Yes, your body does need fuel after working out, but you need to put something healthy back into it, like vegetables, nuts, lean meats, or other protein-filled foods.

The average person burns the number of calories in a chocolate chip cookie after one mile of running. Running a mile takes anywhere from 7-12 minutes, but you could eat 7-12 cookies in a minute. Make sure you have healthy post-workout food options when you call it a day.

How to Expand Your Kid’s Eating Habits

Getting your children to eat new foods can be a massive undertaking. Sometimes, there is no reason why kids wouldn’t like a food, but to your child, there is logic in why mushy peas aren’t the same as normal peas. Therefore, when it comes to taking your child out to eat or trying to introduce new meals to mealtime, it can become a chore some parents try their best to avoid.

Persuading your child to take a bite can cause the most optimistic of mothers and fathers to lose faith. Yet there is hope. Rather than throw in the towel, it’s time to get inventive. Keep reading for ways to expand your kid’s eating habits.

Educate Them

Sometimes kids don’t like new foods because they don’t fully understand what it is or where it came from; rather than keep them guessing and remaining scared of putting something unknown in their mouths, educate them. Sit down and explain that sweet potatoes are such another variety of potato and that although they look and taste different, they’re not a scary alternative to the good ol’ faithful potato.

To give your kids a better understanding of certain vegetables, build a garden box and turn it into a vegetable patch where you can grow your own produce. Allow your kids to choose some of their favorites as well as integrating some plant foods they’re currently avoiding. Once they’re planted, have your kids help you care for them; let them water the vegetable patch and when the produce is ready and ripe, have them pick them from the ground.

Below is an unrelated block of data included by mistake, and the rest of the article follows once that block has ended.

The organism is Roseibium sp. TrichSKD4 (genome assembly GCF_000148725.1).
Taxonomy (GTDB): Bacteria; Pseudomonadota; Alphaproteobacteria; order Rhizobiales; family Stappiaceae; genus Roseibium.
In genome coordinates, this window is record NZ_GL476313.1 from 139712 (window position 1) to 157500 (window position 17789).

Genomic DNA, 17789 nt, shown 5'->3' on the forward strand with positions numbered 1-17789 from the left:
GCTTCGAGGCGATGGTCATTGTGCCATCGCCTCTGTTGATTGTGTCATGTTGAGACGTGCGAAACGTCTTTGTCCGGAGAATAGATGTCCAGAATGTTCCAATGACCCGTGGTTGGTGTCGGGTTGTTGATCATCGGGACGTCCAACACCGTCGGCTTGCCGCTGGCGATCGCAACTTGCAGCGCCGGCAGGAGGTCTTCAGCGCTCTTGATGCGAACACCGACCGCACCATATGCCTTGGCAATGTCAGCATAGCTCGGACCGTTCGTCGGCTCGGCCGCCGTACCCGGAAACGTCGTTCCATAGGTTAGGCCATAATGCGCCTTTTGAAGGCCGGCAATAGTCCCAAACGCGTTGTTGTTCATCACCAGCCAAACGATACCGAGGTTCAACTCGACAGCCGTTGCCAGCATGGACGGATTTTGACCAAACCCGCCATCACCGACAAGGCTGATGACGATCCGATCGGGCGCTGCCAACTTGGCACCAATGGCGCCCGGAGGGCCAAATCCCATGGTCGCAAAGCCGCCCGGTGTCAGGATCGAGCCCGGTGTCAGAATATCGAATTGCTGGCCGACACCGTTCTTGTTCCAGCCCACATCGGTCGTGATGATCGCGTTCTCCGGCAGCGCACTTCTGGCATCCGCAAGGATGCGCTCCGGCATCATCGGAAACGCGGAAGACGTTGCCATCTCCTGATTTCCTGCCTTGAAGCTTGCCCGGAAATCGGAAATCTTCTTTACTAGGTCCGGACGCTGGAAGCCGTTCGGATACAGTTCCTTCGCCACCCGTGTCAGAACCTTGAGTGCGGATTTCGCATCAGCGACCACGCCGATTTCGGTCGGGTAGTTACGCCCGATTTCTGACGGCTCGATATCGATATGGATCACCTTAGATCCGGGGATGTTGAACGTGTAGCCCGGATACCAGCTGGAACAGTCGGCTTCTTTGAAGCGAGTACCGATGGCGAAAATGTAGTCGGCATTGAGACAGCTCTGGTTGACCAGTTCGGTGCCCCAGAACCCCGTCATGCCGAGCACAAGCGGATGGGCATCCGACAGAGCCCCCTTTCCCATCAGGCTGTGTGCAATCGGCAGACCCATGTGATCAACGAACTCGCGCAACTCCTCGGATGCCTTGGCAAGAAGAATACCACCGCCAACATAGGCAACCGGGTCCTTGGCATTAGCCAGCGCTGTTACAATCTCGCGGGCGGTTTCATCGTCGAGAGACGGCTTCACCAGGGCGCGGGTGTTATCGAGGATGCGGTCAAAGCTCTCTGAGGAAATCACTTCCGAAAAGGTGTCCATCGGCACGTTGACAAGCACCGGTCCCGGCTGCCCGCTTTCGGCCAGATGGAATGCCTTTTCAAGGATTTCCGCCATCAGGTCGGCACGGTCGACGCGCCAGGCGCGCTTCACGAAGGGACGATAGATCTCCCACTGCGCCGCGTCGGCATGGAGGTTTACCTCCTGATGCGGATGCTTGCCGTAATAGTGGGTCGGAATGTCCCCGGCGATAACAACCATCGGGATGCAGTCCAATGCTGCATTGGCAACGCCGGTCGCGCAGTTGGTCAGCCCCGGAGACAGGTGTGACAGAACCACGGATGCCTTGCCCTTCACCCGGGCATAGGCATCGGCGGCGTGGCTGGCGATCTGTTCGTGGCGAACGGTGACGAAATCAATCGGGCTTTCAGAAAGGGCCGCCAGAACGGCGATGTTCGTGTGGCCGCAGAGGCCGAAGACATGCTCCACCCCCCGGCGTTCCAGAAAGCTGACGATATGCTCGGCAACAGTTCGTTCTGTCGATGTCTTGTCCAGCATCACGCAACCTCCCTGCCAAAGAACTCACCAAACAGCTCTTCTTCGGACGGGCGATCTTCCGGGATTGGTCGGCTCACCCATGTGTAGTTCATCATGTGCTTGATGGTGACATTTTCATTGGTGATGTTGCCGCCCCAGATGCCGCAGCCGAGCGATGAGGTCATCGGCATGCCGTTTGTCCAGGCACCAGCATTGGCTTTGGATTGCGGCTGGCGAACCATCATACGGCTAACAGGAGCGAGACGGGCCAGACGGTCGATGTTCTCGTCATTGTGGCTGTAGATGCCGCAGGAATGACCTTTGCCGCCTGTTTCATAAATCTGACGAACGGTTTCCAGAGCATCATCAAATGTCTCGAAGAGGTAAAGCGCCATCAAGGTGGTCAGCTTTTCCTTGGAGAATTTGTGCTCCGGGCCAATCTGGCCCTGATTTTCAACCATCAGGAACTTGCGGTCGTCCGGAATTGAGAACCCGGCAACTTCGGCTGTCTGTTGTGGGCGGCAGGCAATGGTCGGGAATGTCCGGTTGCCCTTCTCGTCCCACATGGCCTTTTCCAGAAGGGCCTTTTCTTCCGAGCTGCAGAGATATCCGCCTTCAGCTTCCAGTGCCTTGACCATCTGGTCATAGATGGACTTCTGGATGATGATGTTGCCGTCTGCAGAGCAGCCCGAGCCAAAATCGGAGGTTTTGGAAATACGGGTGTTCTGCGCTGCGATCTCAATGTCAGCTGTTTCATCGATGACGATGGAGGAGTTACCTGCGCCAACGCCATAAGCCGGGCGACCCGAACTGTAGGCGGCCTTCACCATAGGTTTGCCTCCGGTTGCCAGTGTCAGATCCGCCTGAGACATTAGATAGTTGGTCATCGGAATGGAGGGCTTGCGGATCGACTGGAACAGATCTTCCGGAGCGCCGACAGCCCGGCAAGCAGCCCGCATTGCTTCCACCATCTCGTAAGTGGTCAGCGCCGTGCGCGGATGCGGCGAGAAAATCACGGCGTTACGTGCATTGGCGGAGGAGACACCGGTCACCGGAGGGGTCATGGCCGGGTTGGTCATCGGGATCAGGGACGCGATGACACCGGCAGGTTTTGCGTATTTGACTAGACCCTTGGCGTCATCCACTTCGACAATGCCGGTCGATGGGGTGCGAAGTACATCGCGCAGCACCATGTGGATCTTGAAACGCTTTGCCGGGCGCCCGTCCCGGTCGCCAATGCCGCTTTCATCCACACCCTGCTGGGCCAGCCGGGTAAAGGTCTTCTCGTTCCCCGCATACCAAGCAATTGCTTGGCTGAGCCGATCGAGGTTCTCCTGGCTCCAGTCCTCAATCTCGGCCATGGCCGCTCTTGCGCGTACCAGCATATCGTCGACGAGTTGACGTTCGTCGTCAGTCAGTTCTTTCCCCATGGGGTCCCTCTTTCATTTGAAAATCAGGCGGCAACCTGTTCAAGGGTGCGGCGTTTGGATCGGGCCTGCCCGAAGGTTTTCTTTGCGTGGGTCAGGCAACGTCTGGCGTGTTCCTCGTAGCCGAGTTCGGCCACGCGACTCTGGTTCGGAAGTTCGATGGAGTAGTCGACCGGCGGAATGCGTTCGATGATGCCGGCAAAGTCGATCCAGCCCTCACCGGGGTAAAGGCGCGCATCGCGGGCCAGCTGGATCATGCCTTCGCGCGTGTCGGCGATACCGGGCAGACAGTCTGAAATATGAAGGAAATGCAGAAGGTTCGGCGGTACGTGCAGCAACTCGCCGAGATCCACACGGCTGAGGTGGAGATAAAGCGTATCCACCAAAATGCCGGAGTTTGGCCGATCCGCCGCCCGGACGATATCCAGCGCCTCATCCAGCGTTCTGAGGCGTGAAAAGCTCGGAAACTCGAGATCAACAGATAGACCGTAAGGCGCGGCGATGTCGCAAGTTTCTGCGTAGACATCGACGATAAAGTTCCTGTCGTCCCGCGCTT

You’ll find that once your children have a better understanding, they may be far more willing to try new foods as they will no longer seem as scary.

Slightly Tweak Old Recipes

Your child may love mac ‘n’ cheese, but this isn’t a nutritional and healthy food for them to eat plenty of; instead, you need to use the recipe as a base and slightly adapt from it. For instance, add spinach to the recipe, and once they enjoy the spinach and are no longer fearful of the green food, serve other spinach-based recipes. Again, this method can be used on kids who simply adore pizza. Instead of making (or ordering in) a pizza, use the ingredients and find a Pocket Change Gourmet pizza casserole. Another good tip is to add in the ingredients without them knowing; for instance, if your child loves cabbage but says they don’t like leek, add leek into the cabbage and you’ll find they won’t realize until you tell them.

Be a Role Model

How can you expect your child to eat healthy if you, yourself, don’t follow a balanced diet? If your child sees you eating burger and chips, then you’ll find you’re not setting a good example. Put down the chips and instead pick up an apple. Lead by example and show your children the benefits of following a varied and nutritional diet. Child are impressionable, and so having them watch you eat healthier foods can help form their mind-set on healthy living.